With rents and lending restrictions choking the property industry, the current and future generations of potential property owners may never have the opportunity to step onto the property ladder. High rents mean little savings available for the high deposits required by mortgage lenders.

The practical solutions are limited. One trend we will see is the increase in multi-generation households, with children staying with parents well into their thirties and perhaps forties. This becomes a problem, of course, when the children begin to have children and space runs out.

Inheriting a property may, in fact, be the only way many will ever be able to get out of the rental trap. Whilst this may mean a long wait for some, it does set up some sense of financial security for the generation to come. The key, however, is to have a will and/or trust set up.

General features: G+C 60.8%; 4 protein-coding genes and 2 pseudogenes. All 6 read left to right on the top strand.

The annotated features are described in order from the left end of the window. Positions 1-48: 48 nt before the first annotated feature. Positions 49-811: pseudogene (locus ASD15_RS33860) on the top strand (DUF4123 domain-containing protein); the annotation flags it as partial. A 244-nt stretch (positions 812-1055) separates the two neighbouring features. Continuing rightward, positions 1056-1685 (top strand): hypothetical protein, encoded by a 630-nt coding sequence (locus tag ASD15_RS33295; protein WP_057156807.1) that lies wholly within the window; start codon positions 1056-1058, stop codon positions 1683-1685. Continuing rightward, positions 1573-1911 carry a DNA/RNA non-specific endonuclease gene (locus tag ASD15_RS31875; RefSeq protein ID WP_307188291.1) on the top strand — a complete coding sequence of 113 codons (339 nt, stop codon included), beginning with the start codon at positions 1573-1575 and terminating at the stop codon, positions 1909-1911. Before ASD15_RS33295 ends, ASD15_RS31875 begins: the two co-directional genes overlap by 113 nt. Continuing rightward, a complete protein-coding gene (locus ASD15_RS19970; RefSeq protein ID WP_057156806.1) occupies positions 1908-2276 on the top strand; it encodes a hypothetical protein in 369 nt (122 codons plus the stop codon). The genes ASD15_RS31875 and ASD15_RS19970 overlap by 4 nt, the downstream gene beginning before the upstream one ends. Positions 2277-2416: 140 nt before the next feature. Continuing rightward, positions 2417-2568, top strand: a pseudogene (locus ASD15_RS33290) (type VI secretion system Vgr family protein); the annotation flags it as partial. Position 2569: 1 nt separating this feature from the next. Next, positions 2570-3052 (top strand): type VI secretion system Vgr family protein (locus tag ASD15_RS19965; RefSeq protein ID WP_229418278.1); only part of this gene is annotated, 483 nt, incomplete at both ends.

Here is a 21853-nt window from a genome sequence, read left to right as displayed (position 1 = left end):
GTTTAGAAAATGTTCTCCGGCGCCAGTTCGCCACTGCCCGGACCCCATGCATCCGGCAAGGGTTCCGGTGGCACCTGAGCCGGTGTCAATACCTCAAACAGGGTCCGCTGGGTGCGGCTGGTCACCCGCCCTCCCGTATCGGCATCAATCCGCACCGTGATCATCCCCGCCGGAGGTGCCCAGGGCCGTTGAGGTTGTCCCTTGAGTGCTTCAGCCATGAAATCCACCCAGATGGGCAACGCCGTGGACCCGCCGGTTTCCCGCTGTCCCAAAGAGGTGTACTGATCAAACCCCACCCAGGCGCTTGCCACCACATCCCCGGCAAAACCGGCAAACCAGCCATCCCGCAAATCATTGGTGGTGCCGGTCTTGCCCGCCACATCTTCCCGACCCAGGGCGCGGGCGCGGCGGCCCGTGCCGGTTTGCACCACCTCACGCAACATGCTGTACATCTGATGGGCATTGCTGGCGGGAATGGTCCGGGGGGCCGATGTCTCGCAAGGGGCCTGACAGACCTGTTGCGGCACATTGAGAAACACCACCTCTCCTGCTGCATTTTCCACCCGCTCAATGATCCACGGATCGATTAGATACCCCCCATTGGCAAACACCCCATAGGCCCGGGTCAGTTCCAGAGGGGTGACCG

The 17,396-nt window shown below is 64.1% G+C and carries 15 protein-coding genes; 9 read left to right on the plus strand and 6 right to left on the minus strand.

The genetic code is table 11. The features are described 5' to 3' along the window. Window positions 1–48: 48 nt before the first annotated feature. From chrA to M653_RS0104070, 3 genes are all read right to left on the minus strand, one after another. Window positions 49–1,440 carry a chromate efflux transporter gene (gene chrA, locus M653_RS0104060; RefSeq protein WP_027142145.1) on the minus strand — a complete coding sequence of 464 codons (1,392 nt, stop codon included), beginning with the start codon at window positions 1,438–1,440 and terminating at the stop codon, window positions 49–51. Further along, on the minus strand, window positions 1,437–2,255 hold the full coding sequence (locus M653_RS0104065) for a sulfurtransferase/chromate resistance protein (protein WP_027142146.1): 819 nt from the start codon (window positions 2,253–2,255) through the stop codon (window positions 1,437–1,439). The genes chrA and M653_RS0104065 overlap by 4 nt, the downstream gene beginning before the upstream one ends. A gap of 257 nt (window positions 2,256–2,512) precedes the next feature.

People who die intestate (without a will) leave a legacy of frustration for their intended beneficiaries, especially where property is concerned. Many people think that they have too few assets to justify creating a will or a trust – a home, a little cash in the bank and perhaps a small life insurance policy. But why would you put any of that at risk for your loved ones? It’s possible they may even lose the family home because they can’t afford the tax assessed against it after your passing. And all it would take to prevent all of the heartache is to make a Will.

No matter how little you own, almost all of it could be subject to tax or even being passed on to someone you didn’t intend to receive it. Your children – especially those in second families – could lose out on everything you meant for them to have. A trust is an even more useful vehicle that can shelter assets from bill collectors, as well. Don’t underestimate what you can give your children.